The National Theatre in Oslo (Nationaltheatret) is one of Norway 's largest and most prominent venues for performance of dramatic arts.
The theatre had its first performance on 1 September 1899 but can trace its origins to Christiania Theatre, which was founded in 1829. There were three official opening performances, on subsequent days in September; First, selected pieces by Ludvig Holberg, then An Enemy of the People by Henrik Ibsen, and on the third day Sigurd Jorsalfar by Bjørnstjerne Bjørnson.
The National Theatre was founded as a private institution and weathered several financial crises until 1929, when the Norwegian government started providing modest support. A number of famous Norwegians have served as artistic directors for the theatre, but Vilhelm Krag who took over in 1911, is credited as having brought the theatre into its "golden age." The theatre is often considered the home for Ibsen's plays, and most of his works have been performed here.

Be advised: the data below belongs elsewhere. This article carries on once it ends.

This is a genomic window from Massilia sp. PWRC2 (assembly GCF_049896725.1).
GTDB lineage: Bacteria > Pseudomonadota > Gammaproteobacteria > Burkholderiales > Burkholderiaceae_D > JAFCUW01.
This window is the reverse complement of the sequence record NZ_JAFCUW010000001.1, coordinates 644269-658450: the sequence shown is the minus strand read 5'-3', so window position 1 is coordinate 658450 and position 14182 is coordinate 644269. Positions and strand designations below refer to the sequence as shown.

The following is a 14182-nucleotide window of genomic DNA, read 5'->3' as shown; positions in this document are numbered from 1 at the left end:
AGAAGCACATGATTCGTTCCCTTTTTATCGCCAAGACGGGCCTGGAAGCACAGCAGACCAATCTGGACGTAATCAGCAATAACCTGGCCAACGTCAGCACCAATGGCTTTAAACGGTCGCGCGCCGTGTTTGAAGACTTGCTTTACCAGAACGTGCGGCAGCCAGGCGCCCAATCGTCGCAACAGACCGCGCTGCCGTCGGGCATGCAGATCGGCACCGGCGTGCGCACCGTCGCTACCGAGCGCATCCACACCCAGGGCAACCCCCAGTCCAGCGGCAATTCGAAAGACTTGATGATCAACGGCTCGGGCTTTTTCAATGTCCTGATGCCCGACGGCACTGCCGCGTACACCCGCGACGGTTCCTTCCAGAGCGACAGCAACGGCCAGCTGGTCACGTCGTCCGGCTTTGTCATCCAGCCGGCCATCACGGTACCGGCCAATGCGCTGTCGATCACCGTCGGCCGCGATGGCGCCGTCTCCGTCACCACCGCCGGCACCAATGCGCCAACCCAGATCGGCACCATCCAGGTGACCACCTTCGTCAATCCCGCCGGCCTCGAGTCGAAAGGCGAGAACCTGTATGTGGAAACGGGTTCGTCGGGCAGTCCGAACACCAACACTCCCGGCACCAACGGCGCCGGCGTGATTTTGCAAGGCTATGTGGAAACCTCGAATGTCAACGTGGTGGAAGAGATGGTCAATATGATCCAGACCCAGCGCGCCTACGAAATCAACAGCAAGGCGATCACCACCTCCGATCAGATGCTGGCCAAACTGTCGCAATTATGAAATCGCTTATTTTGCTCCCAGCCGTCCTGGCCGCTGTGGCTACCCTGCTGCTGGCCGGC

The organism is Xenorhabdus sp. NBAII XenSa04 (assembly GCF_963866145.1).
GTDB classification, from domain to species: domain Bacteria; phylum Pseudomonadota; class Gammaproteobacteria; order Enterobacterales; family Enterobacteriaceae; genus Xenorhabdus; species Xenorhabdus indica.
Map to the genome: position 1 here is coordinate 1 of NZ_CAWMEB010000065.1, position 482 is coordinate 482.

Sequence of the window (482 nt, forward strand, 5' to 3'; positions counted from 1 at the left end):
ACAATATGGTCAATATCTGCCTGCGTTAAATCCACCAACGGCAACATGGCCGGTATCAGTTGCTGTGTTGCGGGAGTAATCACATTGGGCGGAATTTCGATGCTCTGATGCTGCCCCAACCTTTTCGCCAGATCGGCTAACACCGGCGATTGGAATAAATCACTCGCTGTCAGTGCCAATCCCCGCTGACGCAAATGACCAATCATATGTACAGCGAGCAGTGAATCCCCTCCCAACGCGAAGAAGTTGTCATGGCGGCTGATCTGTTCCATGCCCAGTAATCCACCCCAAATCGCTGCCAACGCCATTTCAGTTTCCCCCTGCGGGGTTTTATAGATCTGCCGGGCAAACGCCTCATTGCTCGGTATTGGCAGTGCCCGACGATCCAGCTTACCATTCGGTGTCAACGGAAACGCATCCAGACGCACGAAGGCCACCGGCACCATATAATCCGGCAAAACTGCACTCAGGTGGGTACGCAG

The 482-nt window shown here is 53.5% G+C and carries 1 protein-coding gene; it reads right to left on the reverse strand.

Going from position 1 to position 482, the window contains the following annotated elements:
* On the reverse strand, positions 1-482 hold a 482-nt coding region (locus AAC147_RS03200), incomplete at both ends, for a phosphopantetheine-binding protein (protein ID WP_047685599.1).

The main building was designed by architect Henrik Bull. The theatre organisation manages four stages: the main stage (Hovedscenen), the amphitheatre (Amfiscenen) and Painting Parlour (Malersalen) within the main building. The fourth is the Torshov Theatre (Torshovteatret) in the Torshov district of Oslo.